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Passage to Juneau: A Sea and Its Meaningsby Jonathan Raban
Synopses & Reviews
"I had a boat, most of a spring and summer, a cargo of books, and the kind of dream of self-enrichment that spurs everyone who sails north from Seattle," explains Jonathan Raban at the outset of his journey along the Inside Passage from Seattle to Juneau. In a 35-foot sailboat Raban traverses over 1,000 miles of often treacherous waters, and for fans of tales of sea adventure Passage to Juneau is an exhilarating ride. However, in Raban's voice the voyage becomes much more than a Man and the Sea travelogue. In the same ruminative style as his National Book Critics Circle award-winning Bad Land, Raban considers past and present, myth and reality. Passage to Juneau is a lesson in comparative literature, the history of the Northwest's Indians and the first European explorers, and a sociological treatise on class and technology. But most of all, Passage to Juneau is a fascinating navigation through Raban's psyche — a brave interior exploration of family, relationship, and mourning. He is a beautiful, sensitive writer, whose wry voice encourages the reader to see as he sees. Passage to Juneau will appeal to almost any reader for Raban's skill is narrating a universal tale. Georgie, Powells.com
With the same rigorous observation (natural and social), invigorating stylishness, and encyclopedic learning that he brought to his National Book Award-winning Bad Land, Jonathan Raban conducts readers along the Inside Passage from Seattle to Juneau. The physical distance is 1,000 miles of difficult — and often treacherous — water, which Raban navigates solo in a 35-foot sailboat.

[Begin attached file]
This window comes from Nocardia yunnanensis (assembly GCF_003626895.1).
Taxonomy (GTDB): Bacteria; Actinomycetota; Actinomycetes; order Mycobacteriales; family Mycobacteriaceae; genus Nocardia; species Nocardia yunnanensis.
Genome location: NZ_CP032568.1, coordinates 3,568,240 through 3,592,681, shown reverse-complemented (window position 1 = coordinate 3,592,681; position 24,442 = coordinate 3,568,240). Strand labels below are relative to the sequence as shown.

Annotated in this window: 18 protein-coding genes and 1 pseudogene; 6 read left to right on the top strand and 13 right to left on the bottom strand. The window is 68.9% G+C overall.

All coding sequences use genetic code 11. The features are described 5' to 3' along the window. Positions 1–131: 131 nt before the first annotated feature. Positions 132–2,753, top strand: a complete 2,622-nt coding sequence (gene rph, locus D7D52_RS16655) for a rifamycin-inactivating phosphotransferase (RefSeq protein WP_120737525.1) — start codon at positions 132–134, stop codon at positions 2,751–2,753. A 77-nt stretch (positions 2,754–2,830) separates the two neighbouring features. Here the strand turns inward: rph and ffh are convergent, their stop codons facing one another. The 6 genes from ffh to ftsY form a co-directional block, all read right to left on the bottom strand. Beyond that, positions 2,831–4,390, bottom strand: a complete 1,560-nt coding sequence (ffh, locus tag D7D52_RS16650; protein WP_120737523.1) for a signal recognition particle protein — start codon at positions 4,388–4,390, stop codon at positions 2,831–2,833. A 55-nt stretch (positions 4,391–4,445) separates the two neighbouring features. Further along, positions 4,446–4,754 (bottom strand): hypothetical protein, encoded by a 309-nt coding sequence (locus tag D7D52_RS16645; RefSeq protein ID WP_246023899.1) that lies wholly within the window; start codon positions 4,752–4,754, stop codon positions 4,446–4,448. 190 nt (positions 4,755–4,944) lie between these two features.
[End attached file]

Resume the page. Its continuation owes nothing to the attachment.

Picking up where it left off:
But Passage to Juneau also traverses a gulf of centuries and cultures: the immeasurable divide between the Northwest's Indians and its first European explorers — between its embattled fishermen and loggers and its pampered new class. Along the way, Raban offers captivating discourses on art, philosophy, and navigation and an unsparing narrative of personal loss.
"Certainly the finest writer afloat since Conrad." Geoffrey Moorhouse, The Guardian
"Adrift in foreign lands, eternally questioning the concept of 'home,' Raban crafts a more immaculate, ship-shape habitation out of the language than almost all his contemporaries." Rose Tremain, Financial Times
"A great book by the very best contempoary writer afloat." The Oregonian
"A work of great beauty and inexhaustible fervor." The Washington Post Book World
"Raban is a super-sensitive, all-seeing eye. He spots things we might otherwise miss; he calls up the apt metaphors that transform things into phenomena....One of our most gifted observers." Newsday
Following the overland triumph of "Bad Land"--whose prizes include the National Book Critics Circle Award--Raban sets out from his Seattle home on a voyage to the Alaska Panhandle.
About the Author
Jonathan Raban is the author of Old Glory, Hunting Mister Heartbreak, and Bad Land, Coasting, and the novel Foreign Land; he also edited the Oxford Book of the Sea. He has received the Heinemann Award for Literature, the Thomas Cook Award, and the Governor's Award of the State of Washington. Bad Land's other prizes include the Pacific Northwest Booksellers Award and the Pen West Creative Nonfiction Award. In 1990 Raban moved from London to Seattle, where he lives with his daughter.
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